SEP 02, 2021 8:00 AM PDT

Will an Extra COVID Vaccine Shot Benefit People With Autoimmune Conditions?

WRITTEN BY: Tara Fernandez

The global rollout of COVID-19 vaccines has helped save countless lives during the pandemic. Studies have shown that vaccinated individuals have a markedly reduced risk of experiencing severe COVID-19 symptoms, hospitalization, and death. In addition, fully vaccinated individuals are less likely to transmit the coronavirus to others.

However, vaccines don’t work equally for everyone in the community. For example, COVID-19 vaccines aren’t as effective for patients with autoimmune diseases, particularly those taking immunosuppressive medications to treat their conditions. Autoimmune diseases arise from abnormal immune responses that target the body’s healthy tissues, with a complex network of genetic and environmental factors said to trigger these conditions.

The National Institutes of Health has launched a new clinical trial, the COVID‐19 Booster Vaccine in Autoimmune Disease Non‐Responders Study, to develop better strategies for protecting people with autoimmune disorders during the pandemic. 

The trial’s 600 participants will include those diagnosed with the autoimmune conditions multiple sclerosis, pemphigus, rheumatoid arthritis, systemic lupus erythematosus, or systemic sclerosis. These conditions have been selected as immunosuppressive drugs used to treat them have been linked to poor antibody responses after receiving vaccines.  

Researchers are interested in whether an extra dose of a COVID-19 vaccine will help boost antibody responses and better protect patients from SARS-CoV-2 infections. In addition, the study will investigate whether a brief pause in participants’ immunosuppressive therapy regime around the time they receive the third ‘booster’ vaccine dose will help improve immune responses further.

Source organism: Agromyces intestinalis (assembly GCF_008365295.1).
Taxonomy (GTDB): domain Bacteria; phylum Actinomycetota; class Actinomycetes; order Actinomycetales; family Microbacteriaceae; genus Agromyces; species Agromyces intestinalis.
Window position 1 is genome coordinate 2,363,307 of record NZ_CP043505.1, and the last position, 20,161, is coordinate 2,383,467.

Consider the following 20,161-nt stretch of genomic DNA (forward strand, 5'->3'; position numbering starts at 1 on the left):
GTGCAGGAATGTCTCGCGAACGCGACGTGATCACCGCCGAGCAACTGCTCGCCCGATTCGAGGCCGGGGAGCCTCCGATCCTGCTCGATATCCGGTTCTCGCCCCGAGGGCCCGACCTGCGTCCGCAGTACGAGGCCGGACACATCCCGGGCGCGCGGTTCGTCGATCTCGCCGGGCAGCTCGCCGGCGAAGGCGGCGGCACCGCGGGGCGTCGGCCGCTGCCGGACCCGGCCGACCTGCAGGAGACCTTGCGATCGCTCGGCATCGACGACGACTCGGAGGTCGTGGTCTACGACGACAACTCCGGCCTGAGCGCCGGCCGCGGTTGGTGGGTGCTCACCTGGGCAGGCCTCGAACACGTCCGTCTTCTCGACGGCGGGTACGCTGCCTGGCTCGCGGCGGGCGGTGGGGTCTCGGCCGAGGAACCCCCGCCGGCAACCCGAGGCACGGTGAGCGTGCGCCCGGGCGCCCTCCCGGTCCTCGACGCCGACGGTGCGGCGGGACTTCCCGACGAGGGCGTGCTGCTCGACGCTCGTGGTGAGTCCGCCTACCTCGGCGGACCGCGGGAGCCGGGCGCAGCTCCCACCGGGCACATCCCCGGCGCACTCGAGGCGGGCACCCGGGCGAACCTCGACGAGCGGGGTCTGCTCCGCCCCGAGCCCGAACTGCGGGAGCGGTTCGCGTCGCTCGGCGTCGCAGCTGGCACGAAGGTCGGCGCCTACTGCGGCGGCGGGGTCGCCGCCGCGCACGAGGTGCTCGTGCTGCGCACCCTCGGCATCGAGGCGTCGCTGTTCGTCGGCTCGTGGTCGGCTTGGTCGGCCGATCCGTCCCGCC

With around 8 percent of people in the U.S. living with autoimmune diseases and significantly higher rates of COVID-19 deaths among this patient population, the results of the trial will help shape more effective, life-saving vaccination strategies for many. 

 


Sources: National Institutes of Health, ClinicalTrials.gov.

About the Author
  • Tara Fernandez has a PhD in Cell Biology and has spent over a decade uncovering the molecular basis of diseases ranging from skin cancer to obesity and diabetes. She currently works on developing and marketing disruptive new technologies in the biotechnology industry. Her areas of interest include innovation in molecular diagnostics, cell therapies, and immunology. She actively participates in various science communication and public engagement initiatives to promote STEM in the community.
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